Forget Christmas Day and Black Friday – will you be marking Moonstruck Day? The next one falls on Saturday December 22, just after winter solstice.
It’s the day of the full moon, and for 24 hours we’re invited to join a mass digital detox. Organised by brilliant culture-jammers Adbusters, Moonstruck Day happens on the day of the full moon each month.
December’s full moon is known as Cold Moon, or Long Nights Moon, an ancient name used by native American tribes, among others. Ancient people had a strong connection with the moon, using it to keep track of things like planting, hunting, harvesting.
Moonstruck Day aims to harness the moon to help us keep track in a different way – to reclaim our mental space and attention by getting off ‘Big Tech’ and instead ”reconnect with our communities, nature, and ourselves…log out of social media, turn off our phones, refrain from shopping online, and google nothing. For one day stop feeding Apple, Amazon, Google and Facebook the precious data they need to fuel their perfect consumerist machines.”
Sometimes I go for a day or several days without looking at my phone, but in an ad hoc, unplanned way. There’s something about doing it deliberately and regularly each month, while knowing that thousands of others are doing the same thing, which makes Moonstruck Day a powerful cultural event. Even if you don’t do it perfectly.
My initiation was Occupy Silicon Valley/Do Nothing Day this autumn, which took the Occupy movement and Buy Nothing Day (Black Friday’s antidote) as inspiration. For one day, thousands of people including me, boycotted Amazon, Google and Facebook, or got off the internet altogether. For the mischievous, there was the option of heaping up items on the Amazon trolley, then checking out, or for doing only one Google search that day: ‘Does Google do evil?’
Although I had to use the internet for work that day, I joined in as best I could. Not only did I discover some search machine alternatives to Google which don’t capture your data (DuckDuckGo; Qwant; Ecosia ) my digital detox gave me that rarest of rare things; an epiphany on the commute.
As I filed onto the platform, waiting for the train, my hand went to my coat pocket for my phone. This was dead time – time I usually fill by scrolling, looking over old messages, sending a message to someone. And then I remembered – it was Occupy Silicon Valley Day and therefore my phone would remain off. Almost immediately I felt a sense of irritation and frustration, followed by boredom. Here I was, stuck on this shitty platform with nothing to do.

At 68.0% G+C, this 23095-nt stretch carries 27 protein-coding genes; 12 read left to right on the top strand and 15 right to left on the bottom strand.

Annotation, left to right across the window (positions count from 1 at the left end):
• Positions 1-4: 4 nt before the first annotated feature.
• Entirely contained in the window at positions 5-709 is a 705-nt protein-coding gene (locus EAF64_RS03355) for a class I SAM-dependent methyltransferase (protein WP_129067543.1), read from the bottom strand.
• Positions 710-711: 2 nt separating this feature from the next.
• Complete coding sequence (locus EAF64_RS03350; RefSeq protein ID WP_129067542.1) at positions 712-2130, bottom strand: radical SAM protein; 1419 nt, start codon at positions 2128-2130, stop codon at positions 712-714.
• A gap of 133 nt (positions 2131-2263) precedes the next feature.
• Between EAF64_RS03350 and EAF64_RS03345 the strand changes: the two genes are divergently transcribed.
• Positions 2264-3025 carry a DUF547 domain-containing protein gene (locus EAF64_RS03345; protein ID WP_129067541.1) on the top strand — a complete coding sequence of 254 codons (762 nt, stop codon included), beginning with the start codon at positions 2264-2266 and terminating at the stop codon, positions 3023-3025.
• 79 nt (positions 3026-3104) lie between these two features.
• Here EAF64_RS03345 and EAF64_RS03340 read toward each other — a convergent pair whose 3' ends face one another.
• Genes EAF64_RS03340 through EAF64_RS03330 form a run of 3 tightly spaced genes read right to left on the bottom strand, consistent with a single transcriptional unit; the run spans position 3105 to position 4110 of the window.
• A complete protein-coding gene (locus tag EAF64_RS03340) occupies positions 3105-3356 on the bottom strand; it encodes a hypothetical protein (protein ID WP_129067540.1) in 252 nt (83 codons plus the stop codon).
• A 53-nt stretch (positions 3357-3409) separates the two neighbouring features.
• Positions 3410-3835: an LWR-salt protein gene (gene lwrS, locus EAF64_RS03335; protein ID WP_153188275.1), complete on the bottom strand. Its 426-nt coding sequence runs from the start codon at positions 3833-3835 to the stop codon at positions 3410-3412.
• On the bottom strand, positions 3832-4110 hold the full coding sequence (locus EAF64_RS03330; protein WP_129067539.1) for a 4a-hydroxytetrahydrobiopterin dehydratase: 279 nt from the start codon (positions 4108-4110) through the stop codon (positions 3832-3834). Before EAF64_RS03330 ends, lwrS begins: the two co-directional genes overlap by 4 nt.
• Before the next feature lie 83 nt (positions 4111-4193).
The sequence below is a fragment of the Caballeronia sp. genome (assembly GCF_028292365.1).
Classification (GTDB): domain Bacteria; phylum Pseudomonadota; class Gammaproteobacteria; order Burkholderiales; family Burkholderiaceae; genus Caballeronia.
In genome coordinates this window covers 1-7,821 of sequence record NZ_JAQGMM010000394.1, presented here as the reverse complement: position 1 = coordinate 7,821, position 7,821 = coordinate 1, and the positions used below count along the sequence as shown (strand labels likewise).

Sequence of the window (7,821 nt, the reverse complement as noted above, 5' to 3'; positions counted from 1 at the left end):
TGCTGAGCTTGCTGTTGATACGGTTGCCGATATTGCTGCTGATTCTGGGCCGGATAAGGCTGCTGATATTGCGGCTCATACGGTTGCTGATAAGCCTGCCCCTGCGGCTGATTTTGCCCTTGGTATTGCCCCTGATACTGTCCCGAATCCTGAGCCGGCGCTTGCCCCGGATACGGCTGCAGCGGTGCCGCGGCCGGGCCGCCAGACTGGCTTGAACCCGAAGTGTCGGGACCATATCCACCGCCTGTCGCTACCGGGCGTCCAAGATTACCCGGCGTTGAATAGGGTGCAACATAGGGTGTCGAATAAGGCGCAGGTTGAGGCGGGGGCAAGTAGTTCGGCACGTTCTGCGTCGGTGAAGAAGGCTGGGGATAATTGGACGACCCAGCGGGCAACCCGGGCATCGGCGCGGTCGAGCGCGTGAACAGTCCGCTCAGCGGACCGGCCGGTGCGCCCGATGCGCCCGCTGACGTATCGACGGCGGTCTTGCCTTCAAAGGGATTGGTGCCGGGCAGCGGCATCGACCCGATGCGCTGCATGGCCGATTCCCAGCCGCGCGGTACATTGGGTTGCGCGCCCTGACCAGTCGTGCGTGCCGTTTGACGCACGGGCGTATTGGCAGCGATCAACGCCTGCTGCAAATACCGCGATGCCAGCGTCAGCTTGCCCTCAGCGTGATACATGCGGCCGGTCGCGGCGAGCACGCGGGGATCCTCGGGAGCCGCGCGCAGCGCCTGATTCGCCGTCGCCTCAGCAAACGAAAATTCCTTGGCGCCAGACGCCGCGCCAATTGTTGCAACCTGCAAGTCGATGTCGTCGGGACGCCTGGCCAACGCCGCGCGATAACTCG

The platform I stood on was on a raised piece of land opposite some houses. The roof of one was right opposite. Between me and them were trees and some Virginia creeper. As I stood there, gazing with no agenda, I began to see these things for the first time. I’d never really paid attention to them before, just labelling them in my mind: ‘roof’ ‘building’ house’ ‘railway line’.
As I looked, I noticed that the roof was not just a roof, but a pattern of different colours and surfaces; dark blue slate, bright yellow lichen, and a darker green moss. In fact, there were colours everywhere, and sound. The birch trees were whispering in the wind. The Virginia creeper was beginning to turn orange. Autumn was creeping in, right under my nose, but I hadn’t seen it til this particular morning.
And the roof was alive. Several pigeons were bobbing up and down it, bending their heads down to the lichen and moss. A whole ecosystem was on that roof. First lichen had colonised the slate, then moss. Tiny insects would live in that moss, which in turn fed the pigeons and other birds, which would in turn be eaten by peregrines. Life on earth playing out right in front of me, with David Attenborough nowhere in sight.
As I rode the train into town I saw ripe autumn colours everywhere from the window. Gold, green, red, yellow. If it hadn’t had that reminder to keep my phone off, I would have missed all of that.
I’m looking forward to discovering more hidden worlds on Saturday December 22. I wonder how many others will be joining me.
Beautifully put..however I often use the camera on my phone to take notes on my journey…so I’m constantly looking for things to record visually which I might use in my work as an artist. Sometimes when I go for a walk without my phone I see something I wish I could capture. I really try and tell myself it doesnt matter and that I’m experiencing everything direct, without lens getting in the way, however I’m very aware that the very act of recording prints the memory more permanently.
Thanks, yes I can relate! Instagram is a good tool for marrying beautiful or arresting images, which you can then add some poetic words to. I want to try this out more, to capture a fleeing moment, but then in some ways I could end up tying myself to my phone even more. I guess it’s about making sure we have enough creative/productive time without the phone, to show that it’s not essential and there are other means to achieve things.
I wonder if there’s another way of recording it? I tried recalling a poem when on holiday and my phone wasn’t working so couldn’t google it. It took ages to wrench some of the lines from the recesses of my memory, but I felt that the effort might mean that I’d remember the poem better. Sometimes I think recording makes us forget quicker because we don’t need to make the effort to record the image/words internally…